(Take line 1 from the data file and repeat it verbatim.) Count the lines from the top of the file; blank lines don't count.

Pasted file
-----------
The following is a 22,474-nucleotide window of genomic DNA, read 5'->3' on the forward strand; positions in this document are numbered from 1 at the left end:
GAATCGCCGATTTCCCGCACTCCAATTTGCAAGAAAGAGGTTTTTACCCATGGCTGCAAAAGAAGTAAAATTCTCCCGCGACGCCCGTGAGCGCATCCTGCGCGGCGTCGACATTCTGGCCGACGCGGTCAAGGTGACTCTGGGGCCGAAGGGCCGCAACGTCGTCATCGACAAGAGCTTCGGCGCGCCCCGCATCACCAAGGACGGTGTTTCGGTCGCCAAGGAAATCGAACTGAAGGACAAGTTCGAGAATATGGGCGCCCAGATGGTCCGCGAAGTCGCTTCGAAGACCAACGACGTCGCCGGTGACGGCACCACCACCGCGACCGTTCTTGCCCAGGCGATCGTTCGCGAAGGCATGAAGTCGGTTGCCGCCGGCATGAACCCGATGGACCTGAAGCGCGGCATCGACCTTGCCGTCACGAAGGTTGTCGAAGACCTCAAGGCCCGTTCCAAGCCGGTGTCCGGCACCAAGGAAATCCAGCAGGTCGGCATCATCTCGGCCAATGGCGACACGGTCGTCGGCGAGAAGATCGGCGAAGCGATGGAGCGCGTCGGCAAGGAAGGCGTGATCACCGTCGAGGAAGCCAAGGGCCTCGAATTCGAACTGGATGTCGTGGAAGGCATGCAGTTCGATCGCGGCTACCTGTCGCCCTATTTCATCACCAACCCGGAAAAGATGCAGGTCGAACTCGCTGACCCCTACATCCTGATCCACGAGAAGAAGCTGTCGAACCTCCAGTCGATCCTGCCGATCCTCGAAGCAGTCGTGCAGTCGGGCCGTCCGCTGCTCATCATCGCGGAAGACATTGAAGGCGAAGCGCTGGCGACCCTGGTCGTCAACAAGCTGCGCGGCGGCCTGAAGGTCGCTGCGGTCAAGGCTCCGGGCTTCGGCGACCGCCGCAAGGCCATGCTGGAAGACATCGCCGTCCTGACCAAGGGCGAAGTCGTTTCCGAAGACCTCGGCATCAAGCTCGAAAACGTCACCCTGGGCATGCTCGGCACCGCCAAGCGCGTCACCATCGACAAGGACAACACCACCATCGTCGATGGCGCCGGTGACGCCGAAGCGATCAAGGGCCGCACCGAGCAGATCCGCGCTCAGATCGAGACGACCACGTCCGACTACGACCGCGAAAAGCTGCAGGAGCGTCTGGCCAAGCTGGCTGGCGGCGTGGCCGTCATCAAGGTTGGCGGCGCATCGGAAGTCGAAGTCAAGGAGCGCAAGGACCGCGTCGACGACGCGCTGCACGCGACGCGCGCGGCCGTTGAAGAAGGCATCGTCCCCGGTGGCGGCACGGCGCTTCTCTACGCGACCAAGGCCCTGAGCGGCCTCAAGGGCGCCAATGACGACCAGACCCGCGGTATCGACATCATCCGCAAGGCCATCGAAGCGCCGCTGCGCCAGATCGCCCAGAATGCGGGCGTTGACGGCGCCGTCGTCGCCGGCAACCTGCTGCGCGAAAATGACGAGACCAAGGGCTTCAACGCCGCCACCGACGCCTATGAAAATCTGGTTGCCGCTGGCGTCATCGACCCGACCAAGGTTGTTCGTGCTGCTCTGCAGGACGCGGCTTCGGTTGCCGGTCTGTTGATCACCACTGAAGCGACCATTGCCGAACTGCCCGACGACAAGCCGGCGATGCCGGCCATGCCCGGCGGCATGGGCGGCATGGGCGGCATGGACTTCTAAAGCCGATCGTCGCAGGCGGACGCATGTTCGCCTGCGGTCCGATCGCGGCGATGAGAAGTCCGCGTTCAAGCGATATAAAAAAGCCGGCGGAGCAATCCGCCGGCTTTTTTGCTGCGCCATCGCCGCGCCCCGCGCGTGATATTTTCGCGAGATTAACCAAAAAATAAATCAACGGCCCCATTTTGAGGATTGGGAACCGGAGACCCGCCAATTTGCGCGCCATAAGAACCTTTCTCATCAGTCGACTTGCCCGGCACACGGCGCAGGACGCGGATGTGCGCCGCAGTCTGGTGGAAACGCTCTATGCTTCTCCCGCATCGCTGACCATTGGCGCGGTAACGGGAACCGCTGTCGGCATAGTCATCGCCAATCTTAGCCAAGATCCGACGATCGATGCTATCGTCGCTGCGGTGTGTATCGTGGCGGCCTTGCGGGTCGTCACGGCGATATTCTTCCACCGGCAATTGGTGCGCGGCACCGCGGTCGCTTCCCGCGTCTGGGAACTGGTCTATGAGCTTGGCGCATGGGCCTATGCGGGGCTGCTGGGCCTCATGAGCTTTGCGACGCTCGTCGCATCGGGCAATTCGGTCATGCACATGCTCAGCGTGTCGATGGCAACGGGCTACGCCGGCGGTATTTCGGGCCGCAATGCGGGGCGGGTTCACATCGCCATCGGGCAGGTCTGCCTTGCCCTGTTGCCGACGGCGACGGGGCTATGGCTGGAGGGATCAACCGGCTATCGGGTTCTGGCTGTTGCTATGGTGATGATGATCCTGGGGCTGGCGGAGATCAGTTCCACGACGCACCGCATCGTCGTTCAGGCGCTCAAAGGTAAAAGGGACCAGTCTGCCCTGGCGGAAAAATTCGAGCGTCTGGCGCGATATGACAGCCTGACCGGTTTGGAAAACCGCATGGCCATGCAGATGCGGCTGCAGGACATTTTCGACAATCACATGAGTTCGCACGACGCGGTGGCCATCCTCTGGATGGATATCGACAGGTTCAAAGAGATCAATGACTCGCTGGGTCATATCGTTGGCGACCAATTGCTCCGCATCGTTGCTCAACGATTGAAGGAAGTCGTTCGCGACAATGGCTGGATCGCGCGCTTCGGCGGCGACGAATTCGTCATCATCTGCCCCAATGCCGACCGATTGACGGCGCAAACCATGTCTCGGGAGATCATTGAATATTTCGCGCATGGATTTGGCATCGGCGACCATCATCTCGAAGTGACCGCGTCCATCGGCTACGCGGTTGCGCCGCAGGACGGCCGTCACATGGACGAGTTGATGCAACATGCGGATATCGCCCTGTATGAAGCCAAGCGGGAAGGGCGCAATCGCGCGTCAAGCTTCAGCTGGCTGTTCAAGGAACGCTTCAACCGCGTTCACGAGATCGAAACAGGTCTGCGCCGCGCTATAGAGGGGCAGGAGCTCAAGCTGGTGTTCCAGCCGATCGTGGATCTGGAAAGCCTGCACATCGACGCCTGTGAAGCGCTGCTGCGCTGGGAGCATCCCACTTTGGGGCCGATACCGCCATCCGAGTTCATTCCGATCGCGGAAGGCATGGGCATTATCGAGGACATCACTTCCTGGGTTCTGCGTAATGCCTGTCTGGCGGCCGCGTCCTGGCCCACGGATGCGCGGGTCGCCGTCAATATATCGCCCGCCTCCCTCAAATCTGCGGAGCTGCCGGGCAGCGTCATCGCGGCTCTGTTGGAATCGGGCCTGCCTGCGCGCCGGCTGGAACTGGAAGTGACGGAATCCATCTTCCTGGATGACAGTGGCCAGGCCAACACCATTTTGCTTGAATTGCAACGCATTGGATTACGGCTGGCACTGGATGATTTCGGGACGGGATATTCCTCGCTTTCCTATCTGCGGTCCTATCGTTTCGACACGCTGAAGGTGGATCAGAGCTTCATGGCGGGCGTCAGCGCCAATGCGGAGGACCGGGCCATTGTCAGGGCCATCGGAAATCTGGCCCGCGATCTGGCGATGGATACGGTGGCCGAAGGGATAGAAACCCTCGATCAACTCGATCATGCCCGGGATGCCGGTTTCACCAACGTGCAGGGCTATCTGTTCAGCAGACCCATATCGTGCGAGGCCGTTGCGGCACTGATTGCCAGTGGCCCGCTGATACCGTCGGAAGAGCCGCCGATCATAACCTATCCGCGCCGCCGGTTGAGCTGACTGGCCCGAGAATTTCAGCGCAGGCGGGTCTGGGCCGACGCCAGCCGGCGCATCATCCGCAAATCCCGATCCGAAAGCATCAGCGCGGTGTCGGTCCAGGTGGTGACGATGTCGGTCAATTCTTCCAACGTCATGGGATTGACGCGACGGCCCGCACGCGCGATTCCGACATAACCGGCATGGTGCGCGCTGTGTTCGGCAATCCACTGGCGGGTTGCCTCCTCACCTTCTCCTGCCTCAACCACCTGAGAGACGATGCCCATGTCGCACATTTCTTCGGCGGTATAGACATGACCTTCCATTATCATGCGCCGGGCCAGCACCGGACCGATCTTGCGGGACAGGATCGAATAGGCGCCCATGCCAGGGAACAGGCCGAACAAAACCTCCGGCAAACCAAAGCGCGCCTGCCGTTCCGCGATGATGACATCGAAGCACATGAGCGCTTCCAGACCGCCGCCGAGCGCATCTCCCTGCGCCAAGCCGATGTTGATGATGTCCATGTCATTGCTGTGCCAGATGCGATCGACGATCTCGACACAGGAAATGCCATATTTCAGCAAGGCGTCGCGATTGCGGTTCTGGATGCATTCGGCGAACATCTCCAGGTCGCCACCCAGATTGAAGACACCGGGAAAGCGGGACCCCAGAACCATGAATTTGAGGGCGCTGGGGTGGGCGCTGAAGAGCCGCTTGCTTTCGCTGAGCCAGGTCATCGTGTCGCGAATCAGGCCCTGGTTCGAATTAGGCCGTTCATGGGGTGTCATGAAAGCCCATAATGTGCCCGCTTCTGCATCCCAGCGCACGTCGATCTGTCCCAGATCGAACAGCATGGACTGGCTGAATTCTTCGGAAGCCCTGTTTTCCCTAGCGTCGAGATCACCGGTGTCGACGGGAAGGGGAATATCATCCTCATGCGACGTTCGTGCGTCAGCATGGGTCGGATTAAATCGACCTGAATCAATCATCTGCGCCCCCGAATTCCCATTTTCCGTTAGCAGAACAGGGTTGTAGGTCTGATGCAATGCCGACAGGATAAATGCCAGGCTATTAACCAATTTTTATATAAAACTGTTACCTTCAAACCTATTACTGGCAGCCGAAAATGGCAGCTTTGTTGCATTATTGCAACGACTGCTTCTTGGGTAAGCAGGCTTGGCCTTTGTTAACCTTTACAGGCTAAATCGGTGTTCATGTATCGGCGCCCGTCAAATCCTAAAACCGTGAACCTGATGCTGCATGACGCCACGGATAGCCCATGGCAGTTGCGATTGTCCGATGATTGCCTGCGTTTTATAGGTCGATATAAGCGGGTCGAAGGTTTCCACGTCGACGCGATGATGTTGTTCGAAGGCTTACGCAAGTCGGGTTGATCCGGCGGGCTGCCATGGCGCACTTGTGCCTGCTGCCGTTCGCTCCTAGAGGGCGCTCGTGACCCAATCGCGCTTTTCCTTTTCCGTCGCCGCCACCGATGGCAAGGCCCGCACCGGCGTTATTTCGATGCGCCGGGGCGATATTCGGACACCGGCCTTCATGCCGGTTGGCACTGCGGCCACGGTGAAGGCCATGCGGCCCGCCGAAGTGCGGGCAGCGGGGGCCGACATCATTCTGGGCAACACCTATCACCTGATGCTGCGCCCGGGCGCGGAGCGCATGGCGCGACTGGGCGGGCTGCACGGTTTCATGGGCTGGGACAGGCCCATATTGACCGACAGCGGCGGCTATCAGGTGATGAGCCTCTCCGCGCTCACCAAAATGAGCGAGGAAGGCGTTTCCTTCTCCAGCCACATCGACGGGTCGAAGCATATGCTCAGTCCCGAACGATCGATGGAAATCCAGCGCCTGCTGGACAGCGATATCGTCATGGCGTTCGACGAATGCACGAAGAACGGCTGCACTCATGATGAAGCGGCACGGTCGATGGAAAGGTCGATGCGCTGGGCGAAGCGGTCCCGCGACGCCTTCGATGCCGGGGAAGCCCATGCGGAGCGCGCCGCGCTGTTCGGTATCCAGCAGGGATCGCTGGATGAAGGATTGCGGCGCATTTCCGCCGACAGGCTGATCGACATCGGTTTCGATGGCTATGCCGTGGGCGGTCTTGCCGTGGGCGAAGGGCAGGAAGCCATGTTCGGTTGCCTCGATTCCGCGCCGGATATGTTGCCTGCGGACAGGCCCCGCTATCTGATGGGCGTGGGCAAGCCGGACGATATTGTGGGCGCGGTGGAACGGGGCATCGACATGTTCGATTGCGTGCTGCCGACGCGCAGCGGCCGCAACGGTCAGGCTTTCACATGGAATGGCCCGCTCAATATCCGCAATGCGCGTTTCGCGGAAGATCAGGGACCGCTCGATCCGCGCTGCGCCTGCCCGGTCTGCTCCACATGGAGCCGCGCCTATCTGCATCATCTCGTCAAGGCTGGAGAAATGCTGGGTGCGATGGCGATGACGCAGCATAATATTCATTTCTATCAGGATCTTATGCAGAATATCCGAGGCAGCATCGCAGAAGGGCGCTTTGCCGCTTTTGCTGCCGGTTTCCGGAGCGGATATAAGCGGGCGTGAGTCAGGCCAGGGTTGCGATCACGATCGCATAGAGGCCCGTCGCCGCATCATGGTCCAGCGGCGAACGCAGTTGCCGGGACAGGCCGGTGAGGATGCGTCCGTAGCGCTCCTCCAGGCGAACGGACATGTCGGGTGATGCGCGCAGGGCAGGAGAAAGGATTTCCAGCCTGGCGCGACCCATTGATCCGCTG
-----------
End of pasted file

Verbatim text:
The following is a 22,474-nucleotide window of genomic DNA, read 5'->3' on the forward strand; positions in this document are numbered from 1 at the left end: